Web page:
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Multiple regression occurs when there are more than one predictor variable is present in the regression equation. For example:

y = a0 + a1x1 + a2x2

Here a0, a1 and a2 we take (x1;, x2;, Y;), i = 1,2, …… , n as observed data. Note must be made upon the values of x that are errorless and values of y that are random.

So when,

n

s =∑[yi – (a0 + a1x1i + a2x2i)]2

i=1

Here you will find sum of squares of errors. To proceed in minimizing S,

αS/αa0 = 0, αS/αa1 = 0 and αS/αa2 = 0

From here on we come to three equations:

∑yi = n a0 + a1x1i + a2 x2i

∑xiyi = a0x1i + a1x1i2+ a2x1i  x2i

x2iyi = a0x2i + a1 x1i x2i + a2∑x22i

This is how we’ll come to least square estimates of a0, a1 and a2. There are few things one must remember here;this is specifically a regression plane and by any chance value of a2 disappears then the regression line will represent y upon x.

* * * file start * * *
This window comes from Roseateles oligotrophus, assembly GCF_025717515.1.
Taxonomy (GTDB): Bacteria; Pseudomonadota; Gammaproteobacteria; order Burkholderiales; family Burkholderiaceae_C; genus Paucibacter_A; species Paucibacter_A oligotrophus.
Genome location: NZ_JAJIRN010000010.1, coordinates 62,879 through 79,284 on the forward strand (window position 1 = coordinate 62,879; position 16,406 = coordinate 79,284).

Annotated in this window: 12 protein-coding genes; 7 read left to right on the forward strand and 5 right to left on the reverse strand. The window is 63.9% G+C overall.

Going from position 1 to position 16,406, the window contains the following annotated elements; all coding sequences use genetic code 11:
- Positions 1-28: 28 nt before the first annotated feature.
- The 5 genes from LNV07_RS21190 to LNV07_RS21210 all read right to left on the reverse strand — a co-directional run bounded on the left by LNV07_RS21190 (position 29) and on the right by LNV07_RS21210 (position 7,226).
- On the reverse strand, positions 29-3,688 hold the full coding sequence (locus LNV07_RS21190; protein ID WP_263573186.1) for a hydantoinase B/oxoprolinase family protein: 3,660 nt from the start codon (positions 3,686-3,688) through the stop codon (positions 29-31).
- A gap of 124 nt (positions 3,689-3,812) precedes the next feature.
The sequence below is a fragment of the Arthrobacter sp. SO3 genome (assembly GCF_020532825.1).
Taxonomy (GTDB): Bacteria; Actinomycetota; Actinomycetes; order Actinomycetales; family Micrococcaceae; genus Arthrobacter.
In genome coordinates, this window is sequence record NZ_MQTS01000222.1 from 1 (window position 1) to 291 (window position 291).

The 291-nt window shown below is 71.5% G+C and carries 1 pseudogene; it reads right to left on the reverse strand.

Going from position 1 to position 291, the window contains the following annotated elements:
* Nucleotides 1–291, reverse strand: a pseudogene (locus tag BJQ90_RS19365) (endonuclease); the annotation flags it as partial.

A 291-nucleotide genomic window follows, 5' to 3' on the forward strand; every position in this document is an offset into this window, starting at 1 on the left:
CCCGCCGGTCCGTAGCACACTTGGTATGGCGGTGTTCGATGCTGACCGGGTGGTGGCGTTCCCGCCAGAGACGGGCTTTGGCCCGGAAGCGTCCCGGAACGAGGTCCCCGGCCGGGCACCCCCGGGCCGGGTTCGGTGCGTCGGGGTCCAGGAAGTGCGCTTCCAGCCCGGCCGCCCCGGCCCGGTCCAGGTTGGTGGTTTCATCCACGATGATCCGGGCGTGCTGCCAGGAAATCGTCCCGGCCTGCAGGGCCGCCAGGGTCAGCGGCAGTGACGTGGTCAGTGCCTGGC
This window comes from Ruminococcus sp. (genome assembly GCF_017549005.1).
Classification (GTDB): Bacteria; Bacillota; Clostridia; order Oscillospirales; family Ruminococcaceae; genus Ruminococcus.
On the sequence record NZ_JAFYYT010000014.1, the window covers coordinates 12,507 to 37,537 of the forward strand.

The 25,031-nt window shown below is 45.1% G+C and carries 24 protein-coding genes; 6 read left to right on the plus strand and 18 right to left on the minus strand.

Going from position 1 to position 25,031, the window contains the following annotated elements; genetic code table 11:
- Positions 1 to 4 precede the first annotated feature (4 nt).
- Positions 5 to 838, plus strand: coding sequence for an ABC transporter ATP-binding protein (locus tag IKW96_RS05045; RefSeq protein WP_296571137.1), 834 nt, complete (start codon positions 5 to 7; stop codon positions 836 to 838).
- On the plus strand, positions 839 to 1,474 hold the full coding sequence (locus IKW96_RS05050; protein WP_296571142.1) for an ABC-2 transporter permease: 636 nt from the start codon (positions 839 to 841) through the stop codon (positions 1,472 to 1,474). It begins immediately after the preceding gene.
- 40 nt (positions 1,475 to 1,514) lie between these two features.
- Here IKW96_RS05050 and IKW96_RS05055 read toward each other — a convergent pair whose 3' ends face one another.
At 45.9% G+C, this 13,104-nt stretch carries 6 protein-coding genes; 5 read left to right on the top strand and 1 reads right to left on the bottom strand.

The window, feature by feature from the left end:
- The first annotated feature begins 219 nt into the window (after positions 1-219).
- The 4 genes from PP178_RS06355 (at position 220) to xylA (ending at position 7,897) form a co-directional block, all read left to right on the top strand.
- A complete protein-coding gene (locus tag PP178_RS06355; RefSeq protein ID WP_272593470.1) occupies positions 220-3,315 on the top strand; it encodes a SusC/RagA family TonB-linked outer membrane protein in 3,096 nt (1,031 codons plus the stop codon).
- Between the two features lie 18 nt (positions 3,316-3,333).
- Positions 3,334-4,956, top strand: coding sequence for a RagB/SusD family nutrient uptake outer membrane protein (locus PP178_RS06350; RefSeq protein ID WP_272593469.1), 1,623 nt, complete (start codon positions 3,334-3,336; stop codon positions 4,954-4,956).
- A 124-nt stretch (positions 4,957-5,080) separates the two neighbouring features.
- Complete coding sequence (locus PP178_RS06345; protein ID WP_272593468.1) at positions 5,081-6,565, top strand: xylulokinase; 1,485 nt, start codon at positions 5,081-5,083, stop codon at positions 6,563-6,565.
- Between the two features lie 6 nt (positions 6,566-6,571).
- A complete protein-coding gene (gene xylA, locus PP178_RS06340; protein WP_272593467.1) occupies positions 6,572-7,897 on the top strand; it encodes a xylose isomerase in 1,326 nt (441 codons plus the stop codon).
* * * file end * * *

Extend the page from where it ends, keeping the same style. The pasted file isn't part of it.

Let us consider this data chart,

x1245631
x2121352
y141617201812

 

The first thing is to fit these data into a regression plane, for example y. n = 6.

Then, y= a0 + a1 x1 + a2 x2.

x1x2x12x22x1x2x1yx2yy
2

4

5

6

3

1

1

2

1

3

5

2

1

16

25

36

9

1

1

4

1

9

25

4

2

8

5

18

15

2

28

64

85

120

54

12

14

32

17

60

90

24

14

16

17

20

18

12

211491445036323797

 

So when placing data in the above mentioned normal equations, we get:

97 = 6a0 + 21 a1 + 14a2

363 = 21 a0 + 91 a1 +50 a2

237 = 14 a0 + 50 a1 + 44 a2

So at last we come to:

a0= 9.7, a1= 1.3, a2= 0.83